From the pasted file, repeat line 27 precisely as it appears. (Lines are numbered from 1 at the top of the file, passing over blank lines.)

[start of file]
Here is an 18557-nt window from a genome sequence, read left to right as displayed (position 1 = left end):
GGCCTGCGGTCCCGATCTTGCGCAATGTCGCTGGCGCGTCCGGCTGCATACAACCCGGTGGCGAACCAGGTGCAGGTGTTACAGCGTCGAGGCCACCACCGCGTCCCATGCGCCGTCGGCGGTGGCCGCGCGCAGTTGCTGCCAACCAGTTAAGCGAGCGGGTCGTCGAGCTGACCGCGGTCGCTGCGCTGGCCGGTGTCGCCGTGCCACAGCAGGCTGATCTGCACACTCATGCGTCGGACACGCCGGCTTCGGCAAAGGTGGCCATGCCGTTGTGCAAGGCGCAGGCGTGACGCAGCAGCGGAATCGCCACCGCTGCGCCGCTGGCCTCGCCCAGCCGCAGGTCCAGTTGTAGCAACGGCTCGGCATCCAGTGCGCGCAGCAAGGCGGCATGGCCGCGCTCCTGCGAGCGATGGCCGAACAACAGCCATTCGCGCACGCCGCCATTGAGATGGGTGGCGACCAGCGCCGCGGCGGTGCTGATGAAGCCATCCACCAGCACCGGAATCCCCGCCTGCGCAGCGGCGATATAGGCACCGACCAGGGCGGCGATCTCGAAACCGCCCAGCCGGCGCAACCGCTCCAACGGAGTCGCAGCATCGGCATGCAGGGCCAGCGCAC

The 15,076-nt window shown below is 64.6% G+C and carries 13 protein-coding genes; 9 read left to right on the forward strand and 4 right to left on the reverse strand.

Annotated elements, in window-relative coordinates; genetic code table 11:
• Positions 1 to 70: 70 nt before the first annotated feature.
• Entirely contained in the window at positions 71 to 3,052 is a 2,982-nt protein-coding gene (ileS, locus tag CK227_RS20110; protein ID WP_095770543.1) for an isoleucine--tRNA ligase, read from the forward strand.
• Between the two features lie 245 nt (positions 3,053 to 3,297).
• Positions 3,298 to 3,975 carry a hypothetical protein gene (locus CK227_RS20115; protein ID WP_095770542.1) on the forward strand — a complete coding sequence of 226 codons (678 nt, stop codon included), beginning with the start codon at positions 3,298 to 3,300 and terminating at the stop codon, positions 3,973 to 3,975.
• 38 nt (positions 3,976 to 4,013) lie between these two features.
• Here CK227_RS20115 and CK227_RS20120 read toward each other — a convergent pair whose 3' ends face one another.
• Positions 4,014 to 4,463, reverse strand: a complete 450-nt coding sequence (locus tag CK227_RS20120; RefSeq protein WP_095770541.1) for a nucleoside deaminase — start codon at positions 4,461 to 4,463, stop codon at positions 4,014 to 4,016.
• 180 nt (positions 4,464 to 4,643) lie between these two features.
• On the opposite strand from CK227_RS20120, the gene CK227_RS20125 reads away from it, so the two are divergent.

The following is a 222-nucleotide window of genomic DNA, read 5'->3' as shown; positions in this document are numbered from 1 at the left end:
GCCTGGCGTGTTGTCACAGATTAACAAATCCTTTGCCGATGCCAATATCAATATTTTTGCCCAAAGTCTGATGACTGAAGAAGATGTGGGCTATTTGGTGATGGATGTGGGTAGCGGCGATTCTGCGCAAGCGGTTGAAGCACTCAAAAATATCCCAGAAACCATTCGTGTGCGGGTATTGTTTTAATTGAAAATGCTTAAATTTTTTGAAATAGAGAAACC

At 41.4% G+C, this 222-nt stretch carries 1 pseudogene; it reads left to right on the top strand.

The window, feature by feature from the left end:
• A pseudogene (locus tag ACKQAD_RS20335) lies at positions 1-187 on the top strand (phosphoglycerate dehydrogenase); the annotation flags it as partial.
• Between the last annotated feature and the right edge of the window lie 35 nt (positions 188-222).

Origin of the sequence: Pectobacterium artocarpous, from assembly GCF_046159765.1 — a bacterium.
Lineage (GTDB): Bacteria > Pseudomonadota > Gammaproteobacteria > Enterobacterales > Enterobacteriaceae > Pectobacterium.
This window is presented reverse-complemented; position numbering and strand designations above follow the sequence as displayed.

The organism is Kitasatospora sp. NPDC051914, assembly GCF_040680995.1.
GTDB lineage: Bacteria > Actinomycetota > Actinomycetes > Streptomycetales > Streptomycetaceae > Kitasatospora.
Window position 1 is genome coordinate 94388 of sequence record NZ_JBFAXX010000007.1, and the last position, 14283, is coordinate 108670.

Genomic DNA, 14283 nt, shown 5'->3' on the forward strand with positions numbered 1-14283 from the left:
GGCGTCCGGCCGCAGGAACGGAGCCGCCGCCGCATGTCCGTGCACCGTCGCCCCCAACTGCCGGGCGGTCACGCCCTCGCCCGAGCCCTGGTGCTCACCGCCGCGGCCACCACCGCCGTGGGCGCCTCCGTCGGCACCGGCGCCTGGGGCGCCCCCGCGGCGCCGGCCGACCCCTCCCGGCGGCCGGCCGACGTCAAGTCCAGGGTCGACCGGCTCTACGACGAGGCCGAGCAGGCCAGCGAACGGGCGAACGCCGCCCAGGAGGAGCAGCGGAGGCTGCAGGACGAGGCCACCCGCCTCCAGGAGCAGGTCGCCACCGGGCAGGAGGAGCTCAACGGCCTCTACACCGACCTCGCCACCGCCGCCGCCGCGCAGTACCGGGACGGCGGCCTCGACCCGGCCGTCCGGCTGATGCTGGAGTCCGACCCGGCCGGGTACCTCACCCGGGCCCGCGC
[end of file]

GGCGTCCGGCCGCAGGAACGGAGCCGCCGCCGCATGTCCGTGCACCGTCGCCCCCAACTGCCGGGCGGTCACGCCCTCGCCCGAGCCCTGGTGCTCACCGCCGCGGCCACCACCGCCGTGGGCGCCTCCGTCGGCACCGGCGCCTGGGGCGCCCCCGCGGCGCCGGCCGACCCCTCCCGGCGGCCGGCCGACGTCAAGTCCAGGGTCGACCGGCTCTACGACGAGGCCGAGCAGGCCAGCGAACGGGCGAACGCCGCCCAGGAGGAGCAGCGGAGGCTGCAGGACGAGGCCACCCGCCTCCAGGAGCAGGTCGCCACCGGGCAGGAGGAGCTCAACGGCCTCTACACCGACCTCGCCACCGCCGCCGCCGCGCAGTACCGGGACGGCGGCCTCGACCCGGCCGTCCGGCTGATGCTGGAGTCCGACCCGGCCGGGTACCTCACCCGGGCCCGCGC